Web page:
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Documenting the quest to track down everything written by (and written about) the poet, translator, critic, and radio dramatist, Henry Reed.

An obsessive, armchair attempt to assemble a comprehensive bibliography, not just for the work of a poet, but for his entire life.

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Henry Reed, ca. 1960


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I Capture the Castle: A girl and her family struggle to make ends meet in an old English castle.
Dusty Answer: Young, privileged, earnest Judith falls in love with the family next door.
The Heat of the Day: In wartime London, a woman finds herself caught between two men.


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«  Finicky Reader  »

Reeding Lessons: the Henry Reed research blog

11.12.2017


Finicky Reader

I like to read with a rubber band and a pencil.

The rubber band is chiefly used as a bookmark, keeping me from having to re-read paragraphs or pages to figure out where I left off when I set it down. Starting a new novel, everything to the rear of my placeis rubber-banded, the bulk of the book, but once the center pages are crossed, the rubber band jumps to the front.

But the rubber band also serves to keep a pencil secured inside the book, at least with paperbacks. I'll write notes in a paperback, but hardcovers are either to expensive to mar in that way, or just too cumbersome. In a paperback I'll underline and write notes in the margins, but I also write brief character outlines in the blank pages between the title page and first chapter, or on the inside-back cover. This is mainly because I have a lot of trouble with names — especially if they're foreign. French and Russian novels are the worst. The rubber band also helps me find my front- or end-notes in a hurry, when I forget who someone is (or what they did).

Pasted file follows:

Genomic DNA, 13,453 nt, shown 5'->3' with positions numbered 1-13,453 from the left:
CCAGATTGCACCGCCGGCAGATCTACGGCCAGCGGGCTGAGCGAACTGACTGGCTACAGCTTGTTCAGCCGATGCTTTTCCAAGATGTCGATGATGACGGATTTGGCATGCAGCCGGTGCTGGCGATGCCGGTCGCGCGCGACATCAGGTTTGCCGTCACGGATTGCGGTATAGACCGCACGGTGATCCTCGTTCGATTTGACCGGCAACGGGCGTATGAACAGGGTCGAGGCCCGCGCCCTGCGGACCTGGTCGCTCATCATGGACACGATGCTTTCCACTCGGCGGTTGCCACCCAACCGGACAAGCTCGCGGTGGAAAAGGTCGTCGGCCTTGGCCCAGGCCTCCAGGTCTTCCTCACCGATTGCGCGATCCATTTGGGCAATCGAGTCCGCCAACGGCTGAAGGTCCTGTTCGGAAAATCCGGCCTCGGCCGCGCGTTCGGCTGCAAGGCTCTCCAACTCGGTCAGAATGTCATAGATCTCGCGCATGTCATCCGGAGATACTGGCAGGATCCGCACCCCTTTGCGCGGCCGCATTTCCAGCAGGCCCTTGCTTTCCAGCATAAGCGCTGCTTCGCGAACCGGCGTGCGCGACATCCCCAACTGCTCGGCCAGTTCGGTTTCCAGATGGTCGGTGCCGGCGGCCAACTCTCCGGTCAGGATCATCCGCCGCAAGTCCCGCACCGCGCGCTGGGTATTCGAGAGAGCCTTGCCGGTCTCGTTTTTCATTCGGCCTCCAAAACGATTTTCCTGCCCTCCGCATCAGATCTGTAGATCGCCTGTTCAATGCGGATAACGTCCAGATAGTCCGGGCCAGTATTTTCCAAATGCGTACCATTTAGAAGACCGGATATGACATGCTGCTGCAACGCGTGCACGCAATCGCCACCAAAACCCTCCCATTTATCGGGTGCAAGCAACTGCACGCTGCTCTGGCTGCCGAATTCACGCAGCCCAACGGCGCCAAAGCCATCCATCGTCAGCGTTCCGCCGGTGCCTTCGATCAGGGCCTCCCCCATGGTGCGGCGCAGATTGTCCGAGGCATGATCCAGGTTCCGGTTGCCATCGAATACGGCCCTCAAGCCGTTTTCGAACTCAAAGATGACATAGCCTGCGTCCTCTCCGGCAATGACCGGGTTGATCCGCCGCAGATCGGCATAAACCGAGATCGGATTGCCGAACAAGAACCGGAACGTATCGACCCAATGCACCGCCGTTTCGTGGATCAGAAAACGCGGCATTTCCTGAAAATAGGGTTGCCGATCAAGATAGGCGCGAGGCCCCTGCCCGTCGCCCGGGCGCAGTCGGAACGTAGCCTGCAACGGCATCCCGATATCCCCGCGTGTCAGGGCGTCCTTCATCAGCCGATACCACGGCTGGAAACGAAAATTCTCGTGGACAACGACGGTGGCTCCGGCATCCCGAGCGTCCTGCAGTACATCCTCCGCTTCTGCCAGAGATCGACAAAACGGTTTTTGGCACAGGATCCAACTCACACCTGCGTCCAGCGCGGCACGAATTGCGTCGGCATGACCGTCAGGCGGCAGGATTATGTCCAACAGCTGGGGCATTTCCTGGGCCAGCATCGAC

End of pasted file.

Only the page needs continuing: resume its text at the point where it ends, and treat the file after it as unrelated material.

This week, my mother had surgery to repair a herniated disc. The bad news is they managed to puncture her dura, the membrane around the spinal cord, and she lost a lot of spinal fluid. The good news is, with her extra recovery time, I managed to finish the Balzac. (And mom's okay, too.)

After malingering in the first fifty or sixty pages of Père Goriot for weeks, I read the whole thing in a day and a half at the hospital. Next day, I slipped off to the local "boutique" bookstore, and got lollipopped into a $12 copy of Hammet's The Maltese Falcon. Really fantastic. All the best parts of the film came straight from Hammet's dialogue. I finished it in less than a day, and had venture out again into the blistering heat and humidity for more reading material, this time to the el-cheapo used bookstore. I picked up a slightly bent copy of Ethan Frome and, having heard only the most terrible things about the book, found myself a relatively sharp pencil, and prepared for the worst. (The previous owner had already penciled "Starkfield" in cursive across the top of page 15 for me, so I didn't have to.)

There's a scene in Grosse Pointe Blank, where John Cusack runs into one of his former English teachers outside his old high school and asks if she's "still inflicting all that horrible Ethan Frome damage?" "Terrible book," he says, or somesuch. That was as much about Ethan Frome as I knew. Not a ringing endorsement, but not exactly the Times Literary Supplement, either.

I had an epiphany this morning, pre-shower and still laying abed: Ethan Frome isn't so much a love story or morality tale, as it is a good horror story. Ethan Frome is Psycho, Blair Witch, and Deliverence. Ethan Frome is Fatal Attraction, in turn-of-the-century New England.


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What is Henry Reed's first name?

1513. Hodge, Alan. "Thunder on the Right." Tribune (London), 14 June 1946, 15.
Hodge finds 'dry charm as well as quiet wit' in "Judging Distances," but overall feels Reed is 'diffuse and not sufficiently accomplished.'



1st lesson:

Reed, Henry (1914-1986). Born: Birmingham, England, 22 February 1914; died: London, 8 December 1986.

Education: MA, University of Birmingham, 1936. Served: RAOC, 1941-42; Foreign Office, Bletchley Park, 1942-1945. Freelance writer: BBC Features Department, 1945-1980.

Author of: A Map of Verona: Poems (1946)
The Novel Since 1939 (1946)
Moby Dick: A Play for Radio from Herman Melville's Novel (1947)
Lessons of the War (1970)
Hilda Tablet and Others: Four Pieces for Radio (1971)
The Streets of Pompeii and Other Plays for Radio (1971)
Collected Poems (1991, 2007)
The Auction Sale (2006)


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